The quote in the left is an extract taken from the Song of the Pipa, a classic poem written in the year 816 by the well-known Chinese poet Bai Juyi. One day when travelling down the Yangtze River on a boat, he suddenly heard a captivating pipa melody wafting from afar. Greatly moved, Bai tried to trace the origin of the music and then found the pipa player, who had been a court pipa player when she was young. Putting on a soul-stirring pipa performance, the player seemingly intended to tell all of her joy in her prime and haplessness in the mid-life, which struck a chord with the poet who was then undergoing his own struggles. Greatly inspired, Bai penned the Song of the Pipa, which is now recognized as a masterpiece poem. The few lines from this poem provide an elaborate and vivid description of the abundant timbre of the pipa, a four-stringed Chinese musical instrument.
Zhang Hongyan plays a solo The Overlord Doffs His Armor at the Japan-China-South-Korea Friendship Prayer Concert held on December 5, 2015 in Tokyo, Japan.
The “King” of Chinese Folk Instruments
Pipa is a Chinese version of the European lute, with a history of more than 2,000 years. Pipa made its first appearance in China during the Qin Dynasty (221-206 BC), reached its peak of popularity in the Tang Dynasty (618-907), and then became an indispensable element of Chinese folk music. Through the centuries, it developed as the “king” of Chinese folk instruments and remains an important instrument of Chinese music today. It can be played in orchestras or as a solo instrument. There is a portfolio of pipa repertories which include such pieces as Ambush from Ten Sides and A Moonlit Night on The Spring River.
In addition to poems and songs, pipa has also been featured in many Chinese paintings. A typical example is the Dunhuang murals in the Mogao Caves in western China which are a cultural treasure of the ancient Silk Road. On many of the thousand year-old murals, celestial dancers are depicted playing pipa, indicating that similar musical entertainment must have been offered to travelers on the Silk Road back in the days the murals were painted. These murals reflect the cultural and historical importance of pipa as a musical instrument in ancient China.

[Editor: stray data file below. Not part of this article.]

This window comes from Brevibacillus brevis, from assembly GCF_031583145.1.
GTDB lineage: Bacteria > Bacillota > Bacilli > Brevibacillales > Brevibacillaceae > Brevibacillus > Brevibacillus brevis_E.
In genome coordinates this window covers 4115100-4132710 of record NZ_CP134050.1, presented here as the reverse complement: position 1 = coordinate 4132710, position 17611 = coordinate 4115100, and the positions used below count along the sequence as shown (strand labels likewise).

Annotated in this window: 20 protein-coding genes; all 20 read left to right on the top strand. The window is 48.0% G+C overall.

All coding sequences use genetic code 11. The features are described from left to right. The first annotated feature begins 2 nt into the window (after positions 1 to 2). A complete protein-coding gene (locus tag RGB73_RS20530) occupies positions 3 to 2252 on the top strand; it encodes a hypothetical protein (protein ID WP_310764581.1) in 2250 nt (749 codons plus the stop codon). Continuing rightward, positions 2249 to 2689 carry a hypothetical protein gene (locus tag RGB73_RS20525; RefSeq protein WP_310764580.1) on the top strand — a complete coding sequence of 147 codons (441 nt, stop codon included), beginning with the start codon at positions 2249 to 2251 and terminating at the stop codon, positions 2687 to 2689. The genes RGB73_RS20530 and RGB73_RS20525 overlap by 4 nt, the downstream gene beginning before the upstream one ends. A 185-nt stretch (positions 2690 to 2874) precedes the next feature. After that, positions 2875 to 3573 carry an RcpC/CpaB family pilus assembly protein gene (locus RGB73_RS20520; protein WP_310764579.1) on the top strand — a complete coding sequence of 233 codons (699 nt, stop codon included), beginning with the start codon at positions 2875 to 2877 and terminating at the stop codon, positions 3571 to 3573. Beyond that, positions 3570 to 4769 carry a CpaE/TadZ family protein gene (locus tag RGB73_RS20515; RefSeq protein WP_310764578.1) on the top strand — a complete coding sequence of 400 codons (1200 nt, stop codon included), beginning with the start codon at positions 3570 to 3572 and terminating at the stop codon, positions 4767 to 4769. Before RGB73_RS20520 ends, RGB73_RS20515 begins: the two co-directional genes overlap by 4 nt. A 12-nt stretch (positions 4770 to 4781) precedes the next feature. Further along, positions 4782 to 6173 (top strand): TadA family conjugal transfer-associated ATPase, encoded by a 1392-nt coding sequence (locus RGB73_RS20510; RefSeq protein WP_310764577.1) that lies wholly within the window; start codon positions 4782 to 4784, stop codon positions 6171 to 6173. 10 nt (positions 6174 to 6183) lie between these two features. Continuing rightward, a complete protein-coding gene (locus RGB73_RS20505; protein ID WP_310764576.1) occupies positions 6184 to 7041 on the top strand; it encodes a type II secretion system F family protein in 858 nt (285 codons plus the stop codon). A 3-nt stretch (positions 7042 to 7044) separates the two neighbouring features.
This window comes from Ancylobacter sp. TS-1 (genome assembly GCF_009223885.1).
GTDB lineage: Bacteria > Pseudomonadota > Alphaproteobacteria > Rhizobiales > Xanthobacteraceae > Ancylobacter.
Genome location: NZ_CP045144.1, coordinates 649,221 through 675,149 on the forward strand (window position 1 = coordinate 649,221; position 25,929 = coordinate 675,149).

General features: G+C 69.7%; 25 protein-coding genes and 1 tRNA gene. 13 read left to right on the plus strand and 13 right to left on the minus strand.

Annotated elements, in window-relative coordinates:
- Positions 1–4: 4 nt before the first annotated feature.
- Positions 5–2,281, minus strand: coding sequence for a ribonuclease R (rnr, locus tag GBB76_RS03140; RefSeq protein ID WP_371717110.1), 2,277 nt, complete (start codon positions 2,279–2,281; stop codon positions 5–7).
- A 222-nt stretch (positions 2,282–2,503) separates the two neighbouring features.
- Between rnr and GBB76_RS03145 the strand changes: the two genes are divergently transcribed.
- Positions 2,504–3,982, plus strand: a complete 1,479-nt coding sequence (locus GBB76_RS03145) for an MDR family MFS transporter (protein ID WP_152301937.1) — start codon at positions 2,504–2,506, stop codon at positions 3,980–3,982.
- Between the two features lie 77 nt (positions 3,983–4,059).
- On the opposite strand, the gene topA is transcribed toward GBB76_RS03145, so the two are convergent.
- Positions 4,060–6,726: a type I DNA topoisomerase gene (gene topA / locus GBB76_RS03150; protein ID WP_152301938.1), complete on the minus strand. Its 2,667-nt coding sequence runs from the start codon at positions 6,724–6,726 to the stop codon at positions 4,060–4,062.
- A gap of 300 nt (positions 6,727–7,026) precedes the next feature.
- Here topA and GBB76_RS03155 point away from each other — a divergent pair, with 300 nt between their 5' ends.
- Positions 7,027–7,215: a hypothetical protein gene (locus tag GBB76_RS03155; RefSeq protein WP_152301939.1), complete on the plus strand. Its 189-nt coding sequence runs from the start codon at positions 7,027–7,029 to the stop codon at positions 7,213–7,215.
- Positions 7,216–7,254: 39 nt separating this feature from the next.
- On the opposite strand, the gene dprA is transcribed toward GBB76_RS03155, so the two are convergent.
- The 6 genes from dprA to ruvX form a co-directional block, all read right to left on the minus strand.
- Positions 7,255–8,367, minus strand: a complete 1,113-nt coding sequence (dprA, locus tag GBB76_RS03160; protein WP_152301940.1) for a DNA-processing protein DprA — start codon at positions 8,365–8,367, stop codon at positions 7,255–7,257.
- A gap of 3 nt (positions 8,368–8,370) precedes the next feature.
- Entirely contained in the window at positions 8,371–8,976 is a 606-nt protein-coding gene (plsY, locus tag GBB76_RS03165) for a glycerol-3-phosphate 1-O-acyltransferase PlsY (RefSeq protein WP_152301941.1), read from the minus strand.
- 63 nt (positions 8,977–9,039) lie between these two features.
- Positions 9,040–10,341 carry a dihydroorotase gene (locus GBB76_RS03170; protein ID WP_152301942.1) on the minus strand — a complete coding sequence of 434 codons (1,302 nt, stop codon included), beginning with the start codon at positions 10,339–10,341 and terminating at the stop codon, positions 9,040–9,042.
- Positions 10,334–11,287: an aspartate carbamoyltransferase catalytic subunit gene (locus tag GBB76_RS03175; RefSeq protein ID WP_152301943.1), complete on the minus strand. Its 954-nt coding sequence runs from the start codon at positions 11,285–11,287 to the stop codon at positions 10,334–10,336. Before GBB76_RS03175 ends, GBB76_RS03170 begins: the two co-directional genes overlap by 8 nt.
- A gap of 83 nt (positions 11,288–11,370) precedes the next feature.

The famous pipa performer Wu Man makes her first appearance in the 19th Beijing International Musical Festival on October 18, 2016, and together with other musicians creates a rich musical dialogue between western and eastern melodies.
A Broad Spectrum of Tones
Throughout its millennia of evolution, pipa has undergone continuous modifications in terms of its number of frets, the type of material it is made from, playing methods, and so on. A modern pipa has a pear-shaped wooden body, long and narrow neck, and a bent head with a carving at the end. The back of the soundboard is generally made of sandalwood, carved from one solid piece of wood, while most of the front side is made from two pieces of plane tree wood. The wood at the base of the instrument where the higher pitch notes are produced is thicker than that of the upper area where the lower pitch notes are produced. As for the four strings, they are made generally from nylon-wound steel.